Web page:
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Lessons in Public Health Planning for Wildfire Smoke
Population level wildfire smoke exposure is complex, and so reducing the adverse physical and mental health effects related to smoke exposure requires insight into social, economic, political and health-related factors within communities. This report outlines the findings from a series of 22 interviews with public health practitioners and collaborators from Canadian and American jurisdictions with varying experience responding to wildfire smoke events. These discussions revealed that repeated wildfire smoke events have brought about collaborative planning and knowledge sharing opportunities that have begun to build trust among various, sometimes non-traditional partners. Planning in these regions has included:
- Assessments of community infrastructure that might be suitable for clean air spaces;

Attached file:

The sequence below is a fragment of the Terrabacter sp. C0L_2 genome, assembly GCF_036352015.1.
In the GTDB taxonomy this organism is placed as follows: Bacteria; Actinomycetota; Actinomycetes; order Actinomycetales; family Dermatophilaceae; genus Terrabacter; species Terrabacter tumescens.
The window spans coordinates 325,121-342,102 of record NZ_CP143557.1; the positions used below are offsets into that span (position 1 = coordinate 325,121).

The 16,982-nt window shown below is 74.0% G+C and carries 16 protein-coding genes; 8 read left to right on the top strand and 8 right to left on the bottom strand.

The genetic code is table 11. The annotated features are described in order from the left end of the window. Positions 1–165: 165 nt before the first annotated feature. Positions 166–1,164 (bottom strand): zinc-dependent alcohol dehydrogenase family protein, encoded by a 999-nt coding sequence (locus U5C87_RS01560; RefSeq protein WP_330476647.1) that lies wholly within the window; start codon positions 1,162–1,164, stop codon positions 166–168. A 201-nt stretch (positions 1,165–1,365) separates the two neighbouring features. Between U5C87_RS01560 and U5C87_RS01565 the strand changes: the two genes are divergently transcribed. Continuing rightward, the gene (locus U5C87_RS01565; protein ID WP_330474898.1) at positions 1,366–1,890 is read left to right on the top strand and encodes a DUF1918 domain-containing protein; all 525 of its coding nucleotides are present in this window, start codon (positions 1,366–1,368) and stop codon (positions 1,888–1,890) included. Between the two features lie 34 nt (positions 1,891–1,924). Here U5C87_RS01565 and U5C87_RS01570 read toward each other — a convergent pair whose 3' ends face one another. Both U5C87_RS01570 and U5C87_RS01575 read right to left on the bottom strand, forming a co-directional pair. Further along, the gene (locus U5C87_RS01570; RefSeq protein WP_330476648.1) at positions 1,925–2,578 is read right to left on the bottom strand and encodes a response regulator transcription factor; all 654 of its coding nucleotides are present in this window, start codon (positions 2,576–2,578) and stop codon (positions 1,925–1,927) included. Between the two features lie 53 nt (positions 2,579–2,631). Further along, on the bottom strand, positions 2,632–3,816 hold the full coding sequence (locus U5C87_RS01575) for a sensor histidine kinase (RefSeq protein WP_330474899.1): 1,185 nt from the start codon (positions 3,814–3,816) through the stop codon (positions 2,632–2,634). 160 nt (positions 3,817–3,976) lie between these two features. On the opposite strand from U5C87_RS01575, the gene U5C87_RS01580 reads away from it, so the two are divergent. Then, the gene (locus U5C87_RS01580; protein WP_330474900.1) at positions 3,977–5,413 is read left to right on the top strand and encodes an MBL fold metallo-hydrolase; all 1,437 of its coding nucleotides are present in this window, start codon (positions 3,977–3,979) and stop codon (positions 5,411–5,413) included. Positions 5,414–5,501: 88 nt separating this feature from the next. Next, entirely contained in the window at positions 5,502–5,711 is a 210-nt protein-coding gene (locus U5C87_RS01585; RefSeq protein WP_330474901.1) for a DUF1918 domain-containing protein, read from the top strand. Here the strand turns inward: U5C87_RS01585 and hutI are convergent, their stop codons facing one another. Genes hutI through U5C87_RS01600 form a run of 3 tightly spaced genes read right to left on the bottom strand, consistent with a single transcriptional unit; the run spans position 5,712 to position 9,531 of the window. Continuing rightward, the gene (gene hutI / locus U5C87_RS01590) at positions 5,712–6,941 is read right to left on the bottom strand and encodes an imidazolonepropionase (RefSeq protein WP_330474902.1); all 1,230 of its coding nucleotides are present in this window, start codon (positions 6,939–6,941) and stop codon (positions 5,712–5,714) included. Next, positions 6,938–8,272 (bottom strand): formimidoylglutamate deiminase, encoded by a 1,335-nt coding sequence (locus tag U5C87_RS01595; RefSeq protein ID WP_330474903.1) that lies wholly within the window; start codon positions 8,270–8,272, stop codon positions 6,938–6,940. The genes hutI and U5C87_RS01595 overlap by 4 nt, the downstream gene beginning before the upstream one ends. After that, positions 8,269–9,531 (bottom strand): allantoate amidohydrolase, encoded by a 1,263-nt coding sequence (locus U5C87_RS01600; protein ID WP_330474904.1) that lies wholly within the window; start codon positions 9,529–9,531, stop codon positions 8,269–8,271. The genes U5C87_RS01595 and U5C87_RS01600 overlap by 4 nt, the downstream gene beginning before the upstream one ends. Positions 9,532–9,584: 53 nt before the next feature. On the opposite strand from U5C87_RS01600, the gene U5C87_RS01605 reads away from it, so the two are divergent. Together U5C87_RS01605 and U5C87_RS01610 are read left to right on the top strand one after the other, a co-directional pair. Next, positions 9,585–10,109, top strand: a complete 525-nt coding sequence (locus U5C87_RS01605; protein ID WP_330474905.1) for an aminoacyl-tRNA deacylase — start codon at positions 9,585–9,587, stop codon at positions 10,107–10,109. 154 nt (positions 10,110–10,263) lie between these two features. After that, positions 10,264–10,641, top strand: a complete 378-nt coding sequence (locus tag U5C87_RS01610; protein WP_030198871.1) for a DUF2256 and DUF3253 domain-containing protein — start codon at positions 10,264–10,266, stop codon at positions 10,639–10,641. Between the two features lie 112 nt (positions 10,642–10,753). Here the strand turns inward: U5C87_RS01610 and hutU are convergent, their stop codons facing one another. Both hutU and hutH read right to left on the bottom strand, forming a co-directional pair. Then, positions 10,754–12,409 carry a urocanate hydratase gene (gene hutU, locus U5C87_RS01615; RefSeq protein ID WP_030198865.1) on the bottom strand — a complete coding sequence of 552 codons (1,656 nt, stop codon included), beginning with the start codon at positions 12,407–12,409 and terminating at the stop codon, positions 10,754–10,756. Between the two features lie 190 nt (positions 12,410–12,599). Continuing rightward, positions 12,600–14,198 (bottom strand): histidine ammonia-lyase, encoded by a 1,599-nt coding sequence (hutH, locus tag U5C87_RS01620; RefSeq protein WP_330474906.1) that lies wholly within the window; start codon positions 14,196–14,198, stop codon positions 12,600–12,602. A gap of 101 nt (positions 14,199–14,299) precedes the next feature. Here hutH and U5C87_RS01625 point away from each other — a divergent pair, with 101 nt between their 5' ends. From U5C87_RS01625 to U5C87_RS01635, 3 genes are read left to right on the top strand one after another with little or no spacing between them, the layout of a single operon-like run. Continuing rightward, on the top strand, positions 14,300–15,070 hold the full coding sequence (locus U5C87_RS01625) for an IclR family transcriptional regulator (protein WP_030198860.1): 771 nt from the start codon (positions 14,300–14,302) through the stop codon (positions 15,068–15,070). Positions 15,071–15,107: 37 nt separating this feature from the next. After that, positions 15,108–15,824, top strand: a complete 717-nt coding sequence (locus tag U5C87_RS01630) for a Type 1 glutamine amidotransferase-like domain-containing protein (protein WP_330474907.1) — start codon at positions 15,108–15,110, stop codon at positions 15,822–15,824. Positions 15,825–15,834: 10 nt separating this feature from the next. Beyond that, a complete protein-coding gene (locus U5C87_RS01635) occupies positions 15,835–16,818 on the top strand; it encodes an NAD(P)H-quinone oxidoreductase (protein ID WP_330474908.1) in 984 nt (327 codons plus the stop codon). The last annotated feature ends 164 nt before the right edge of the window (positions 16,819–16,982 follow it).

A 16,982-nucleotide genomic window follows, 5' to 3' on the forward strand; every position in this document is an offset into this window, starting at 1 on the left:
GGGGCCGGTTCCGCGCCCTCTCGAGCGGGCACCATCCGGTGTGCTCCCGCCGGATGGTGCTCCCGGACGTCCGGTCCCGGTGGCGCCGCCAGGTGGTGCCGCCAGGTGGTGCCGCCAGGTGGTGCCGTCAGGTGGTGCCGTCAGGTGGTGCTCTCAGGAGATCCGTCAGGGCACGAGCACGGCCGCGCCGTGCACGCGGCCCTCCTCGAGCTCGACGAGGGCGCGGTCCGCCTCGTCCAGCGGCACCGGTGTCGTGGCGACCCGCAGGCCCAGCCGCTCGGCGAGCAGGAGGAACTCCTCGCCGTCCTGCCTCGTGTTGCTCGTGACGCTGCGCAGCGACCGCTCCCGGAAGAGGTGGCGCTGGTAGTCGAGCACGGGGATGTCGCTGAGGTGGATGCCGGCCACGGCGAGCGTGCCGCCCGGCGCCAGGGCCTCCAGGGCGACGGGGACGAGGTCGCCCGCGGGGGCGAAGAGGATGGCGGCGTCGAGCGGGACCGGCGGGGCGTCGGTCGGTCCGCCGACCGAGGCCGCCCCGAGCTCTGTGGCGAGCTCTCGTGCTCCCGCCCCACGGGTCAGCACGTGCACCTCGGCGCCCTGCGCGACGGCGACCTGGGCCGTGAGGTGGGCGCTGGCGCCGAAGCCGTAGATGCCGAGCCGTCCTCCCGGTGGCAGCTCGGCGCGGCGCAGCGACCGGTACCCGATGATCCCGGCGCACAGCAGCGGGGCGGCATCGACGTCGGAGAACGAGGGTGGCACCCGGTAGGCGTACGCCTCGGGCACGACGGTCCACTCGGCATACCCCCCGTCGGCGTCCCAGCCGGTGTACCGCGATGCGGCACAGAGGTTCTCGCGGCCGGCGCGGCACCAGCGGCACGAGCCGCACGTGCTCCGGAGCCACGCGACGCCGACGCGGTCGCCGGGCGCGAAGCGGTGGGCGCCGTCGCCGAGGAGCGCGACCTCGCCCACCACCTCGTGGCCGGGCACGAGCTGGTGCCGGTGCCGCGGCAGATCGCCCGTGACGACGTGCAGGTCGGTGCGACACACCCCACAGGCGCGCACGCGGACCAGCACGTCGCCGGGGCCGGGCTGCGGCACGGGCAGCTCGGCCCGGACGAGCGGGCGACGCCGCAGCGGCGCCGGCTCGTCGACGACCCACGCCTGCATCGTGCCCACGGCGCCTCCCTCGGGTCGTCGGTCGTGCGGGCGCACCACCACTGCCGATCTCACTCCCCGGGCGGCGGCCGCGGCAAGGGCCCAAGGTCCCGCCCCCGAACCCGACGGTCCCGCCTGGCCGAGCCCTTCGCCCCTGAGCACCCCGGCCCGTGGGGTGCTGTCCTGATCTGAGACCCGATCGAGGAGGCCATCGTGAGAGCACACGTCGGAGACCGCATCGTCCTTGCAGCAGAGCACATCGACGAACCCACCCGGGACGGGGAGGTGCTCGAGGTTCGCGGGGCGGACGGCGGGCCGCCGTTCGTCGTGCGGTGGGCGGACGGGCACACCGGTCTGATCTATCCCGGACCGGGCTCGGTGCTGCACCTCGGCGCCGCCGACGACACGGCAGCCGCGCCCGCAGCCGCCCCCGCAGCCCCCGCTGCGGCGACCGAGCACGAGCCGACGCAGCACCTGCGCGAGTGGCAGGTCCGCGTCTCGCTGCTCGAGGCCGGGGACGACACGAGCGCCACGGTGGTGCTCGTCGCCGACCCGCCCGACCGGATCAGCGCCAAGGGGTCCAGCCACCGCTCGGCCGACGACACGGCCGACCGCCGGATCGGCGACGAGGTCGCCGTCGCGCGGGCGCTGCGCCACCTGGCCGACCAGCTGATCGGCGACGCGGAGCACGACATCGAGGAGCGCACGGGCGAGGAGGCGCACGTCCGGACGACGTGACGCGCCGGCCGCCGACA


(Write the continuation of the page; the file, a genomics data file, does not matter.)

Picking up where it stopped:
- Modifications to healthcare facilities’ heating, ventilation and air conditioning (HVAC) systems;
- Acquisition, distribution and deployment of residential and commercial air scrubbers;
- The development of innovative communication strategies; and
- Early exploration of strategies to support community resilience.
The consensus among public health practitioners who participated in this project is that wildfires pose a significant threat to public health and safety and are expected to continue or worsen under climate change. Despite high levels of awareness and concern, planning for interventions that would reduce population level exposure to wildfire smoke is still in the very early stages of development in most jurisdictions and not well funded, if at all.
|Event Date||Sep 26, 2019 |
12:30 to 13:30
|Posted by NCCEH||Aug 15, 2019|